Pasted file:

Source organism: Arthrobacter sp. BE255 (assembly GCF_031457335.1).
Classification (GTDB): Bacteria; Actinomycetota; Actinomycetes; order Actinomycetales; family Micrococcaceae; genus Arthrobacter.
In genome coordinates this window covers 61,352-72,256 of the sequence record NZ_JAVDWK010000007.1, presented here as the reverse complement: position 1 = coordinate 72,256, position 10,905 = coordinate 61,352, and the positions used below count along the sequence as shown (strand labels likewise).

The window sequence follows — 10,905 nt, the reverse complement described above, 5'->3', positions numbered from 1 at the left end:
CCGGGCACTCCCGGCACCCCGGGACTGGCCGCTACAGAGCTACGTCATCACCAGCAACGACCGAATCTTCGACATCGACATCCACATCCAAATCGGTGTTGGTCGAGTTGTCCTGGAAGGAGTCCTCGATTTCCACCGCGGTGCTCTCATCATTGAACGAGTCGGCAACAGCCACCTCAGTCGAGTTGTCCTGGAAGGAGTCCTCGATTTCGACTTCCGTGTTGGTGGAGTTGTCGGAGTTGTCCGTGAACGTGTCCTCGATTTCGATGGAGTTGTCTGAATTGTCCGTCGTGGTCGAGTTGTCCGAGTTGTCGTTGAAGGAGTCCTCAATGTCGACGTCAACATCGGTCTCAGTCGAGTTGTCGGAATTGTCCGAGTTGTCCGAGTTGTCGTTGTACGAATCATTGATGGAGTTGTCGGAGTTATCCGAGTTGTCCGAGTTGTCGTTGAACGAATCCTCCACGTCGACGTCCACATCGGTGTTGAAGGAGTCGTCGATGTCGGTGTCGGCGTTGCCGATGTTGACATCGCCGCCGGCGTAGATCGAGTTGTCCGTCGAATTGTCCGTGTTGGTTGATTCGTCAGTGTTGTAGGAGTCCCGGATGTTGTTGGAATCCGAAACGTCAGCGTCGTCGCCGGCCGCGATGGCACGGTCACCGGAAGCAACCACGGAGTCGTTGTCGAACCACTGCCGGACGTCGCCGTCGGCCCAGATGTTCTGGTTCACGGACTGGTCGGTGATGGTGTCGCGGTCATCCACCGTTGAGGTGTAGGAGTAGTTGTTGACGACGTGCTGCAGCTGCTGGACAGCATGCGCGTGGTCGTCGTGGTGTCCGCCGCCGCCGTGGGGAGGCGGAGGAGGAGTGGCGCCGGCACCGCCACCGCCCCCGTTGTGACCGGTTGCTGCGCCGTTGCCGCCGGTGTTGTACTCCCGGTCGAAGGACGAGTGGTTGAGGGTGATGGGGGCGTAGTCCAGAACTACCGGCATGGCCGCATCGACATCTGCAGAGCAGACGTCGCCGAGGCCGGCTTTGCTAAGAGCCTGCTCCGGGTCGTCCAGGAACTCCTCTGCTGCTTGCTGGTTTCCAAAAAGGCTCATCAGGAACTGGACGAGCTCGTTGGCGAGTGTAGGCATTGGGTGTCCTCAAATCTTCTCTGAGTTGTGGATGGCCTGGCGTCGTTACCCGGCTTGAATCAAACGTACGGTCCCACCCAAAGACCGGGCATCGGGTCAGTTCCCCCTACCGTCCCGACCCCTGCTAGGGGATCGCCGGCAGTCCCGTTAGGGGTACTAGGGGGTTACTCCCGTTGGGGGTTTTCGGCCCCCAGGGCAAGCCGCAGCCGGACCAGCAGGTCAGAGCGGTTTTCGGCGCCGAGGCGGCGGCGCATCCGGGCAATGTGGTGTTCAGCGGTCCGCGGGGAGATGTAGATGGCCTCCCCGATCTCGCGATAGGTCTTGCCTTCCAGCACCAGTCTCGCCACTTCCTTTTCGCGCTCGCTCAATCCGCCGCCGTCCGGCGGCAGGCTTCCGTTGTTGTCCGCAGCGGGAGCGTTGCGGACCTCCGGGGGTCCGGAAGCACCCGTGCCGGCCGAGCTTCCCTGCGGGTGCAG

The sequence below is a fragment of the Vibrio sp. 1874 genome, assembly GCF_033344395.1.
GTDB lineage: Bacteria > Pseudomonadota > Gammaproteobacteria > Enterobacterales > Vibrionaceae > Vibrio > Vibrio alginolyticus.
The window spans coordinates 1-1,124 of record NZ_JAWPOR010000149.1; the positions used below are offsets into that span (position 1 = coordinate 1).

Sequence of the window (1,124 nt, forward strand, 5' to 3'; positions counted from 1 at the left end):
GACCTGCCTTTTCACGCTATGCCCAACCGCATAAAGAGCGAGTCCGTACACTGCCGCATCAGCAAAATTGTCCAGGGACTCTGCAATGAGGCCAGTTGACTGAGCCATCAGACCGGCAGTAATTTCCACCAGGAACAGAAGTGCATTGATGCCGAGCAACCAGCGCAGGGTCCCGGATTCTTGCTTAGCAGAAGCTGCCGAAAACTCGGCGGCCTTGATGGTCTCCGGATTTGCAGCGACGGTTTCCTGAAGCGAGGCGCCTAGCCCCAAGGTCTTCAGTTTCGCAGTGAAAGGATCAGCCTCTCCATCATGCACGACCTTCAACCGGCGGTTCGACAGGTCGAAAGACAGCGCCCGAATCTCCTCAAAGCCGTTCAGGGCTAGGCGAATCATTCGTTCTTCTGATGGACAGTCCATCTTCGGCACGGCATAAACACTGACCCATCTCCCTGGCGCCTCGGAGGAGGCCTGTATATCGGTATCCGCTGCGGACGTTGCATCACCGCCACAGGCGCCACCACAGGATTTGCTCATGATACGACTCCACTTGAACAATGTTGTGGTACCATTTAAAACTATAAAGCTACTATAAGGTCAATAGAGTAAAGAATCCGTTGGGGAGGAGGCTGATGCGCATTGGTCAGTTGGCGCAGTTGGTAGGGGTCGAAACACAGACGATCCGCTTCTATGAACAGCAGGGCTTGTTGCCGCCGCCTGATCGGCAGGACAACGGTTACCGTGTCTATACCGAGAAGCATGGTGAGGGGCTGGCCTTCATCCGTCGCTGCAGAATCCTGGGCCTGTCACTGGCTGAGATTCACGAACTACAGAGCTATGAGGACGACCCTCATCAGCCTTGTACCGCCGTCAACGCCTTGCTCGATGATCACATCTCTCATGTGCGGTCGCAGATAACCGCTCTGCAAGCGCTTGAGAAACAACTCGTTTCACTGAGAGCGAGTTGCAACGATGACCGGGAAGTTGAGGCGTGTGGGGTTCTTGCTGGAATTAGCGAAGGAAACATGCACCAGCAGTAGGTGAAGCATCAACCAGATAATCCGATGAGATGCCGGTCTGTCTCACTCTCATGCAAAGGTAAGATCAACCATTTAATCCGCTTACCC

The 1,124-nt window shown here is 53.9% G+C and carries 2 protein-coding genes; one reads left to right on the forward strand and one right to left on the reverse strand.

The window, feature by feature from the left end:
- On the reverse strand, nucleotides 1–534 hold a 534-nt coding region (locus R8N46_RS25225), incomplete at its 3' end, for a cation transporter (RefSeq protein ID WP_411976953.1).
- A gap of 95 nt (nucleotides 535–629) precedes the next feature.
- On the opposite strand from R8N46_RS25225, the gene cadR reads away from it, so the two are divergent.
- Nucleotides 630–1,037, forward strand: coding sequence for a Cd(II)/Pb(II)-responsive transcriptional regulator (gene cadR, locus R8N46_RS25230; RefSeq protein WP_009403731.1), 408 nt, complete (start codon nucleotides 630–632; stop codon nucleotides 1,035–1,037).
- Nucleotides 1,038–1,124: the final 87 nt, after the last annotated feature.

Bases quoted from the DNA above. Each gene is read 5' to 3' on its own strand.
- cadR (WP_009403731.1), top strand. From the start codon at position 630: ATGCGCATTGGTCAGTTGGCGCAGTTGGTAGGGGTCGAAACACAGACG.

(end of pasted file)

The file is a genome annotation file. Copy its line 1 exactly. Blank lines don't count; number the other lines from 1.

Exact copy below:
Source organism: Arthrobacter sp. BE255 (assembly GCF_031457335.1).